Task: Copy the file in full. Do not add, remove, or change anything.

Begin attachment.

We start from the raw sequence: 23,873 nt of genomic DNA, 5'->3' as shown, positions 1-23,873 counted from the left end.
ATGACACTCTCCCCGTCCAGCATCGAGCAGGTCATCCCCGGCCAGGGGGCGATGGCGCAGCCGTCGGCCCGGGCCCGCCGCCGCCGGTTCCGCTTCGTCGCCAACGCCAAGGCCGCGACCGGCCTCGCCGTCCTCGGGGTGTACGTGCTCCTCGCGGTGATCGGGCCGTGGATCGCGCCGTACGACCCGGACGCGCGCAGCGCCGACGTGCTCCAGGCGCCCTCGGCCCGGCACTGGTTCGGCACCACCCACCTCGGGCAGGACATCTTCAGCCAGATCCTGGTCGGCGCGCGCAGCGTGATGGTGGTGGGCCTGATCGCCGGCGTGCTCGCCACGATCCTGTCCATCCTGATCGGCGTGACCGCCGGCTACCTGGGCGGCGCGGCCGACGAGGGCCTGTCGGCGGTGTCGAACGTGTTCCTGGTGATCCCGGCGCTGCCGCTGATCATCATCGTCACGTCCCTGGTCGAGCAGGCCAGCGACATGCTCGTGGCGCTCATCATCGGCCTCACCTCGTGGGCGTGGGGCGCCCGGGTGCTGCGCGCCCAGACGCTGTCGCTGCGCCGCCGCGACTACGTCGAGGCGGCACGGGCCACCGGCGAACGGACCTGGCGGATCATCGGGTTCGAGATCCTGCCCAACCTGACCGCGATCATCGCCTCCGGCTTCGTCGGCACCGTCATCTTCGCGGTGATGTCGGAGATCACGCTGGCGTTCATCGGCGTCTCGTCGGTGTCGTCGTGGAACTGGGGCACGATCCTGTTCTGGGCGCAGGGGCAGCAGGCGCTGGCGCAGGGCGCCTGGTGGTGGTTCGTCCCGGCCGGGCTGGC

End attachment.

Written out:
We start from the raw sequence: 23,873 nt of genomic DNA, 5'->3' as shown, positions 1-23,873 counted from the left end.
ATGACACTCTCCCCGTCCAGCATCGAGCAGGTCATCCCCGGCCAGGGGGCGATGGCGCAGCCGTCGGCCCGGGCCCGCCGCCGCCGGTTCCGCTTCGTCGCCAACGCCAAGGCCGCGACCGGCCTCGCCGTCCTCGGGGTGTACGTGCTCCTCGCGGTGATCGGGCCGTGGATCGCGCCGTACGACCCGGACGCGCGCAGCGCCGACGTGCTCCAGGCGCCCTCGGCCCGGCACTGGTTCGGCACCACCCACCTCGGGCAGGACATCTTCAGCCAGATCCTGGTCGGCGCGCGCAGCGTGATGGTGGTGGGCCTGATCGCCGGCGTGCTCGCCACGATCCTGTCCATCCTGATCGGCGTGACCGCCGGCTACCTGGGCGGCGCGGCCGACGAGGGCCTGTCGGCGGTGTCGAACGTGTTCCTGGTGATCCCGGCGCTGCCGCTGATCATCATCGTCACGTCCCTGGTCGAGCAGGCCAGCGACATGCTCGTGGCGCTCATCATCGGCCTCACCTCGTGGGCGTGGGGCGCCCGGGTGCTGCGCGCCCAGACGCTGTCGCTGCGCCGCCGCGACTACGTCGAGGCGGCACGGGCCACCGGCGAACGGACCTGGCGGATCATCGGGTTCGAGATCCTGCCCAACCTGACCGCGATCATCGCCTCCGGCTTCGTCGGCACCGTCATCTTCGCGGTGATGTCGGAGATCACGCTGGCGTTCATCGGCGTCTCGTCGGTGTCGTCGTGGAACTGGGGCACGATCCTGTTCTGGGCGCAGGGGCAGCAGGCGCTGGCGCAGGGCGCCTGGTGGTGGTTCGTCCCGGCCGGGCTGGC